Title

Anesthesia patient safety: Next steps to improve worldwide perioperative safety by 2030

Document Type

Article

Department

Anaesthesia

Abstract

Patient safety is a core principle of anesthesia care worldwide. The specialty of anesthesiology has been a leader in medicine for the past half century in pursuing patient safety research and implementing standards of care and systematic improvements in processes of care. Together, these efforts have dramatically reduced patient harm associated with anesthesia. However, improved anesthesia patient safety has not been uniformly obtained worldwide. There are unique differences in patient safety outcomes between countries and regions in the world. These differences are often related to factors such as availability, support, and use of health care resources, trained personnel, patient safety outcome data collection efforts, standards of care, and cultures of safety and teamwork in health care facilities. This article provides insights from national anesthesia society leaders from 13 countries around the world. The countries they represent are diverse geographically and in health care resources. The authors share their countries' current and future initiatives in anesthesia patient safety. Ten major patient safety issues are common to these countries, with several of these focused on the importance of extending initiatives into the full perioperative as well as intraoperative environments. These issues may be used by anesthesia leaders around the globe to direct collaborative efforts to improve the safety of patients undergoing surgery and anesthesia in the coming decade.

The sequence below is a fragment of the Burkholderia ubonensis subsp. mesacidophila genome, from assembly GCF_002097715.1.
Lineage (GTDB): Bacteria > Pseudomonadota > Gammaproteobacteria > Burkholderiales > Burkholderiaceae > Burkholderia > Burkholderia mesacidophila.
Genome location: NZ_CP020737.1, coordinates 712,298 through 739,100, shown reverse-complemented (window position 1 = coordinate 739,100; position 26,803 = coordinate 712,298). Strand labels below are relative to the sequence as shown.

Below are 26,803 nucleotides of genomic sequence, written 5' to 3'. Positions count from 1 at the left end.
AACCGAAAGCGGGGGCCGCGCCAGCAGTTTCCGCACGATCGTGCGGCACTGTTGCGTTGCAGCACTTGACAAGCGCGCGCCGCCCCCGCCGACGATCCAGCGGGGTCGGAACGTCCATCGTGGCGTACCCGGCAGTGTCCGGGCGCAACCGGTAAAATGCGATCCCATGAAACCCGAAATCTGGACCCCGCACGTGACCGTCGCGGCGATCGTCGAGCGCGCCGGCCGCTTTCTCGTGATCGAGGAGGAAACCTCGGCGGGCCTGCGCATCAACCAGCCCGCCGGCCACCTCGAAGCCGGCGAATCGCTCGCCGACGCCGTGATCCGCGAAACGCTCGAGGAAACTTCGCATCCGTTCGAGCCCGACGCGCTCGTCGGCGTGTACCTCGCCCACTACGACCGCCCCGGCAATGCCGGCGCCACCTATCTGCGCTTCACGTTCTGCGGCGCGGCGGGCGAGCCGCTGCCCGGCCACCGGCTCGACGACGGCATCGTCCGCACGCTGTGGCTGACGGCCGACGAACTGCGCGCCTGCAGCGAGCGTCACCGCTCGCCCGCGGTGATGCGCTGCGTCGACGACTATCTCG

Comments

Volume, issue, and pagination are not provided by the author/publisher

Publication

Anesthesia and analgesia

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